Boren: Yeah, not at home. There was no telecommuting for that job. Even Monterey, once I went to that startup, it was all in the office. That was a really small startup at the time though. We all hung out at our little dinky offices and tried to make this thing we were hoping to sell to Cisco. Which eventually bought us. And that was a big hardware platform. We did our own custom A6 and everything. All the software for it. It was pretty cool. I was working pretty close to the hardware. It was kind of neat back then. I got tired of that eventually. But it was a cool experience.#

Interviewer: So with WordPress at what point did you guys, or Matt, think actually this is something we can actually build a business on?#

Boren: He'd started talking about it. Because there was almost like a previous company before Automattic.#

Interviewer: Is Mobius?#

Boren: Yeah. Maybe. But he was going to start with someone else. And he was asking me at the time if I wanted to go, and at the time I was making some pretty damn good money at Cisco. I was making all kinds of bonuses. I was... it was worth the long hours at the time, so I was sticking with that. And I was still contributing to WordPress, but I wanted that cash. I figured I was working hard and banking it and putting stuff away, so that was nice. And had no idea what would happen with WordPress, you know? And I don't think, that one didn't quite pan out. So a little later is when Automattic came to be, and starting Him and Donncha [9:00] getting it launched. And Andy Skelton coming in to help and doing blogs of the day and all that. And he finally convinced me. And also I was just ready. I was done with Cisco. I got the money. I got out of it. And it wasn't a place I wanted to work. That was pretty much a "for the money" job. If they weren't payin', I wasn't stayin'. So I made the jump. Me and Matt were both writing down our last days at our previous companies and then we both joined up. I think he's like employee 3 and I'm employee 4, if we go by hire dates.#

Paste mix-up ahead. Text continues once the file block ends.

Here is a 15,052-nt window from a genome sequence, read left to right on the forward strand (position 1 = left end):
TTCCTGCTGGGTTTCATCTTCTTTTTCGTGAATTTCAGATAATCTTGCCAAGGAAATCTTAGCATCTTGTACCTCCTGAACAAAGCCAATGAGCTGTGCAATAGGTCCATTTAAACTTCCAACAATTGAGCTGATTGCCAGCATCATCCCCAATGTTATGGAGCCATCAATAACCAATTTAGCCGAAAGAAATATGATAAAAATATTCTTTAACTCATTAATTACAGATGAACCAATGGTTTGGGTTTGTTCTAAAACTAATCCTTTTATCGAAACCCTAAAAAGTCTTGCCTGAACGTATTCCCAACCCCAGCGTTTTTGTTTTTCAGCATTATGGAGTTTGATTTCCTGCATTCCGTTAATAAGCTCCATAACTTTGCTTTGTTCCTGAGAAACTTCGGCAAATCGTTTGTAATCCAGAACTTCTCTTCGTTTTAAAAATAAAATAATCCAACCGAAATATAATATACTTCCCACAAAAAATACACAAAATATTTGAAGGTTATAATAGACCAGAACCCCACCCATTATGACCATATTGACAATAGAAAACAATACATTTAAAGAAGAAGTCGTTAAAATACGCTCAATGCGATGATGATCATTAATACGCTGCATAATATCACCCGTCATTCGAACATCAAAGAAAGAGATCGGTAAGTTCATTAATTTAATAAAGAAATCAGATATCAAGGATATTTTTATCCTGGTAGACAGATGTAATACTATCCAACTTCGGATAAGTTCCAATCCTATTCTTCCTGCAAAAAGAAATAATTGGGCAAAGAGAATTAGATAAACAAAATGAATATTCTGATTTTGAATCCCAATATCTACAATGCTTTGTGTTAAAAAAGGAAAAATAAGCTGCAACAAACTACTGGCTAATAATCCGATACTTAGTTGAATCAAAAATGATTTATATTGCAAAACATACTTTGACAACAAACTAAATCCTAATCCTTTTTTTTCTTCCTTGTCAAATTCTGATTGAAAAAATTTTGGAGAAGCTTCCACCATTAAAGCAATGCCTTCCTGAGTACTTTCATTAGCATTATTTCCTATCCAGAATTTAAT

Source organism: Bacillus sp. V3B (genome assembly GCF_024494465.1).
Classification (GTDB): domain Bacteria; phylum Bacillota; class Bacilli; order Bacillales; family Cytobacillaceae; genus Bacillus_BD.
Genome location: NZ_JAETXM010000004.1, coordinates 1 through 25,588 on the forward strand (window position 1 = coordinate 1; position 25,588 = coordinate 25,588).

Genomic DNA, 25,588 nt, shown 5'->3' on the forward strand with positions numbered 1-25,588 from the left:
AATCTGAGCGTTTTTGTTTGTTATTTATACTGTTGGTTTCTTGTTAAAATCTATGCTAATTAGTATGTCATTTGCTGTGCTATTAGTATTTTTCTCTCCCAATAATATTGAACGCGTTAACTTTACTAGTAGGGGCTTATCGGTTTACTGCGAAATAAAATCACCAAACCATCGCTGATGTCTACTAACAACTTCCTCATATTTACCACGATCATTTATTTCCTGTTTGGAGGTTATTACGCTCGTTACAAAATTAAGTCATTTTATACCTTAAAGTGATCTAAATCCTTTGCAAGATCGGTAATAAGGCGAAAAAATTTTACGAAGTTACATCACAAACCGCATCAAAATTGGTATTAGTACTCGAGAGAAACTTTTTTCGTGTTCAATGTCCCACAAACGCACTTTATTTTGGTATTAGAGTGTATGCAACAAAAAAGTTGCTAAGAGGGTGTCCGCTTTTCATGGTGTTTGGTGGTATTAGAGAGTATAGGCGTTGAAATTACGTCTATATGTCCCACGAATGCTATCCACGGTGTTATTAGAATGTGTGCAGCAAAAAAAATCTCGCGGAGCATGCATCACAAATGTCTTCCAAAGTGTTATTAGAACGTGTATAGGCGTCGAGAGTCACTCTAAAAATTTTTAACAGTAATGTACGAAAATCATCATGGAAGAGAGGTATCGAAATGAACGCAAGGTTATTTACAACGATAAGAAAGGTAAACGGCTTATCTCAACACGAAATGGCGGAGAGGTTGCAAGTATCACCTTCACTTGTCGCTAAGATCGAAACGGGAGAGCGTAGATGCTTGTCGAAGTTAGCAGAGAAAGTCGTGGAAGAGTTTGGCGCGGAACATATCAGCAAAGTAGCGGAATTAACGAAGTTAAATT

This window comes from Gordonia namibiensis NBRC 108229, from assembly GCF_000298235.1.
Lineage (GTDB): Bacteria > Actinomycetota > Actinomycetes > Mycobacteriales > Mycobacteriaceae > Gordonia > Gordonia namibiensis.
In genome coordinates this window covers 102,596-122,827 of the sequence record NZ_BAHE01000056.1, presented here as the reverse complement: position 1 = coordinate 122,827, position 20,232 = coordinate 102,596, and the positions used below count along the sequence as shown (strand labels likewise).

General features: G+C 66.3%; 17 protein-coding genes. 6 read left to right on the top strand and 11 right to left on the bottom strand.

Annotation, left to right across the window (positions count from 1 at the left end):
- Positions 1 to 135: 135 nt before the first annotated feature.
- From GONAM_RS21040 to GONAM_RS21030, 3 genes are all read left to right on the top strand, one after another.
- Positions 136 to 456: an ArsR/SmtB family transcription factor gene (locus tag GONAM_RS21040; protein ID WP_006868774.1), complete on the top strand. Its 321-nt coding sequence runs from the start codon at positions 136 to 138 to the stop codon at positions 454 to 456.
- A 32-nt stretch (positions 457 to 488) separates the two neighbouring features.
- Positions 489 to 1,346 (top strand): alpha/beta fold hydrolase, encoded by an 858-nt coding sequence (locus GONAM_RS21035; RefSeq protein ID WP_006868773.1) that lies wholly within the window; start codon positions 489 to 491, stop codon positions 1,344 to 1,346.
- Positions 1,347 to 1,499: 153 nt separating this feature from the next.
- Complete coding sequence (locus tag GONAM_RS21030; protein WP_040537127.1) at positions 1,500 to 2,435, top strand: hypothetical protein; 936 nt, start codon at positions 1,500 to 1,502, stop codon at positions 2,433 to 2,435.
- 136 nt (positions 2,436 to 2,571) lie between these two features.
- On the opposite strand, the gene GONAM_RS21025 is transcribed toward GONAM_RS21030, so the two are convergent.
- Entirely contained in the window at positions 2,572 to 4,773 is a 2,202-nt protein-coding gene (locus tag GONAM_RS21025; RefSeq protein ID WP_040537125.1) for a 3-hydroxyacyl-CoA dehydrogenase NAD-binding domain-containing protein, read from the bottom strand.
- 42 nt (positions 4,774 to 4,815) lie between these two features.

Interviewer: Who, Matt and...?#

Boren: Yeah. Matt and then me. Because Donncha 1, Andy 2. Yeah, we were like on contract, but the first technical Automattic employees were just doing that. Matt and I were working elsewhere.#

Interviewer: So was set up before Automattic was around? A little bit before?#